It’s also worth noting that these days math typesetting has largely moved to the client side with the evolution of fantastic libraries like MathJax  and KateX. These are JavaScript typesetting libraries designed to be included in web pages and render math from markup on the client side. There are one or two tools that still use server-side rendering, notably Mathoid, and this is often used to reduce the burden on the client’s browser, however, they have possible additional bandwidth costs as the client and server must remain in communication with each other, otherwise nothing will be rendered or displayed.

Mature solutions for math and other typesetting issues are only just starting to come online – no surprise to historians who inform us that notations such as math and music were the last to come online for the printing press as well. The first book to contain music notation post-Gutenberg, the Mainz Psalter, was printed with moveable type, and the music notation was added manually by scribe. It seems the first thing to get right is the printing of text, all other notations come later in print systems. These solutions are slowly evolving – even music notation has its champions. However what is really surprising, is that Google, a company priding itself on being built from ground up by math-heads, seems to struggle to bring native math typesetting to their own browser . I would say that is embarrassing.

Contenteditable

Moving on from typesetting… The initial WYSIWYG editors proved an admirable solution for many content management systems. The name persisted but the background technology fundamentally changed in when the first implementations of the  W3C contenteditable specification for HTML5 was brought to the browser. Contenteditable is an attribute that you can add to a number of HTML container elements (like ‘P’ or ‘div’) that make their contents editable. So, in essence, you are directly editing the content in the browser rather than through some JavaScript text field trickery. This strategy might be called WYSI (What-you-see-IS). This strategy also spawned a whole new generation of editors leveraging this new native browser functionality. Aloha Editor was one of the first to grab the spotlight but there were many many others to follow. Additionally, the big legacy WYSIWYG editors such as TinyMCE and CKEditor added support for contenteditable although they were a little slow to the party.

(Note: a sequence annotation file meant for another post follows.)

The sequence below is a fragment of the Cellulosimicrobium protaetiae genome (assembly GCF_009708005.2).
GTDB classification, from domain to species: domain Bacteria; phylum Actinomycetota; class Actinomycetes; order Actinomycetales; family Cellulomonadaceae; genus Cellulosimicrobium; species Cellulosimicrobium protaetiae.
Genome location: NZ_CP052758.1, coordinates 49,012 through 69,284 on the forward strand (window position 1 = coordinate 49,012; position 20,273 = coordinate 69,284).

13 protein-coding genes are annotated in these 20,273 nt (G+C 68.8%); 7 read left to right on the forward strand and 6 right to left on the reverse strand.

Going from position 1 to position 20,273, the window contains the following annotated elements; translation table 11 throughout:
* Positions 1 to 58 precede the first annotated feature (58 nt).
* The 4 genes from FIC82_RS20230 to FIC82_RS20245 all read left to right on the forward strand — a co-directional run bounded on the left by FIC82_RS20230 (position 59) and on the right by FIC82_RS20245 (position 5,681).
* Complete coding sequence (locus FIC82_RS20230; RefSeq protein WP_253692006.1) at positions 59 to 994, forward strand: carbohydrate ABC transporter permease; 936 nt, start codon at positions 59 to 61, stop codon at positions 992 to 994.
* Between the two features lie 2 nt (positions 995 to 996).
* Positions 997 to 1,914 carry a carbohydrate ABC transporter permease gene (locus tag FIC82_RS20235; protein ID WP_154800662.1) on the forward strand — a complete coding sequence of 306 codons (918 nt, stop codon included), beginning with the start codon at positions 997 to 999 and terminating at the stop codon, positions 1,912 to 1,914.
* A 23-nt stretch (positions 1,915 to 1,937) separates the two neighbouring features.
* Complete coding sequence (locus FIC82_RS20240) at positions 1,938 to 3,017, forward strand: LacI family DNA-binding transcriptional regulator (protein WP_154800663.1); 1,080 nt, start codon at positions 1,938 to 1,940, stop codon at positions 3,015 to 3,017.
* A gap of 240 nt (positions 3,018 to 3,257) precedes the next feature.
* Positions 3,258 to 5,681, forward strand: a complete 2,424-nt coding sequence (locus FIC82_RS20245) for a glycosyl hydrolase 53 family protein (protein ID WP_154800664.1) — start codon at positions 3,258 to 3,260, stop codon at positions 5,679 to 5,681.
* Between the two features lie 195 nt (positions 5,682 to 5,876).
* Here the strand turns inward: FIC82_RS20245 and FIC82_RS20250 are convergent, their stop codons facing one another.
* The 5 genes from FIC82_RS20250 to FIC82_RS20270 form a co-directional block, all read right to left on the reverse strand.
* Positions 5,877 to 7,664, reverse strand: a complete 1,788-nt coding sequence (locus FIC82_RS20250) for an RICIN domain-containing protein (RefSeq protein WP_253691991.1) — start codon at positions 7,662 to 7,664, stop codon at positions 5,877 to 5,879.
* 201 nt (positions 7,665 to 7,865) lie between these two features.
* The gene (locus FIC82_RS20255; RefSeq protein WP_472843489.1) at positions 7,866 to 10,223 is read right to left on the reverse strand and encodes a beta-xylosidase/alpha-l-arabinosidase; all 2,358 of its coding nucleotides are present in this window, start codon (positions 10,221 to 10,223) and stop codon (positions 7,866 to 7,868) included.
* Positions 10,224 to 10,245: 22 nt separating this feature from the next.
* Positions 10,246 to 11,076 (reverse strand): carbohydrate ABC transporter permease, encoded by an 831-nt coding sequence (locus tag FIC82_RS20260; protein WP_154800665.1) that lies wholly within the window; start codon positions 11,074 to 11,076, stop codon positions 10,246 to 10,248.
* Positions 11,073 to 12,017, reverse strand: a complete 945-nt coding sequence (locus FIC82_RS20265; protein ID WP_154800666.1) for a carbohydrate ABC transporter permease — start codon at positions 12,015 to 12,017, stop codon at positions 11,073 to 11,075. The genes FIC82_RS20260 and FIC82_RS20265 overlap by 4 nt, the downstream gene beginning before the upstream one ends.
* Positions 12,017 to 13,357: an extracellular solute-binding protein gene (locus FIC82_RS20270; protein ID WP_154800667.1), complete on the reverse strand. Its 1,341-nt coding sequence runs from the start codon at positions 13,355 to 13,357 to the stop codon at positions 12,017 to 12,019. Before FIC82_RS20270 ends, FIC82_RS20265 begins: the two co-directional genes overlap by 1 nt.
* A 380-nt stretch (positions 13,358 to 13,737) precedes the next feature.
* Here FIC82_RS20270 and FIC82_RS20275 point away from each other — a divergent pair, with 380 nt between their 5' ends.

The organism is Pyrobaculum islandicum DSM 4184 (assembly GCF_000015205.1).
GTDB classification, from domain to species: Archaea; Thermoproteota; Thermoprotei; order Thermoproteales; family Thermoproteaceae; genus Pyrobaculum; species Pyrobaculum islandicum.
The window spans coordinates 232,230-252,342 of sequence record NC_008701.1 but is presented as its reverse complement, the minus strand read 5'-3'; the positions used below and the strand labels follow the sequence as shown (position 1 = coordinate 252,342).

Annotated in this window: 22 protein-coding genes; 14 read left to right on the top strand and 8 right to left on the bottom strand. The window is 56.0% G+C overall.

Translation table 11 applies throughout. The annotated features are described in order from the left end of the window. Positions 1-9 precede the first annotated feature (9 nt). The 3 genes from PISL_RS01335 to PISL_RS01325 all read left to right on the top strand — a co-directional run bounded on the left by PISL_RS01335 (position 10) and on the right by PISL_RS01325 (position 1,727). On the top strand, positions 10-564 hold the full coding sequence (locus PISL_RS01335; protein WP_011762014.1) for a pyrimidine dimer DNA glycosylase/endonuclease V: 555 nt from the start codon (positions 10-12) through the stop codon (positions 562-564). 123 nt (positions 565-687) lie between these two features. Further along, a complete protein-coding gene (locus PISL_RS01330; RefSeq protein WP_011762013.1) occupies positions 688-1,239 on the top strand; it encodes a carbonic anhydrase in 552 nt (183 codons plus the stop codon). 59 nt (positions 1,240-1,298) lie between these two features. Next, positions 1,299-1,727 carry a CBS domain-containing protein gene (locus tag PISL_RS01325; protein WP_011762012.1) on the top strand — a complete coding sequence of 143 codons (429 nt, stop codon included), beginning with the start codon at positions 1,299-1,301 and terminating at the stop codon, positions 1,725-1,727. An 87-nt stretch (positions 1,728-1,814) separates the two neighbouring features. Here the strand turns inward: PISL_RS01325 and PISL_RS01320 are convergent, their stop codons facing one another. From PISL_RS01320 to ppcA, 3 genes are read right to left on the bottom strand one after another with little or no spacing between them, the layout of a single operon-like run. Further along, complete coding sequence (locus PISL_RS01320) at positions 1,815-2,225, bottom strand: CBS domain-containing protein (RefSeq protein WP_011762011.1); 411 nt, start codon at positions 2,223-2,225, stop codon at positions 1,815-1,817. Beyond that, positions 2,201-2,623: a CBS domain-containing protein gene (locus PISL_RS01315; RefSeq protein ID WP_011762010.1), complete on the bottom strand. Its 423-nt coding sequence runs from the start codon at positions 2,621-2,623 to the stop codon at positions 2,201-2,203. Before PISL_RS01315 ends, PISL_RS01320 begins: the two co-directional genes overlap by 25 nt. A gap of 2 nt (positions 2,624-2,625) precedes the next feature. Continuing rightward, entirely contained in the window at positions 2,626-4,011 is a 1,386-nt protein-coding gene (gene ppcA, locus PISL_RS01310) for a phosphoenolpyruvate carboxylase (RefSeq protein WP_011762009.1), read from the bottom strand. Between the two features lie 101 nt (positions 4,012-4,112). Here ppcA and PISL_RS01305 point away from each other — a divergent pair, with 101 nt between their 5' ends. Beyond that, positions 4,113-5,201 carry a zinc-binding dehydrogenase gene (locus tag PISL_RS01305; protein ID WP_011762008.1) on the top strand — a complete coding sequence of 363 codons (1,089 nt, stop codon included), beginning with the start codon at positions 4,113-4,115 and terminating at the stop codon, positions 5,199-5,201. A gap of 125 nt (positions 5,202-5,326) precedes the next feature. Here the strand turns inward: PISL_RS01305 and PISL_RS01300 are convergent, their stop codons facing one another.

Contenteditable at first promised a lot… native editing of the browser … phew … that certainly lowers the technology burden and opens the door to innovation and experimentation. Additionally, the idea that this is a read-write web suddenly comes more keenly into focus when you can just edit the web page right there and inherit all the same JavaScript and CSS that operates on the element you are editing. It’s good stuff.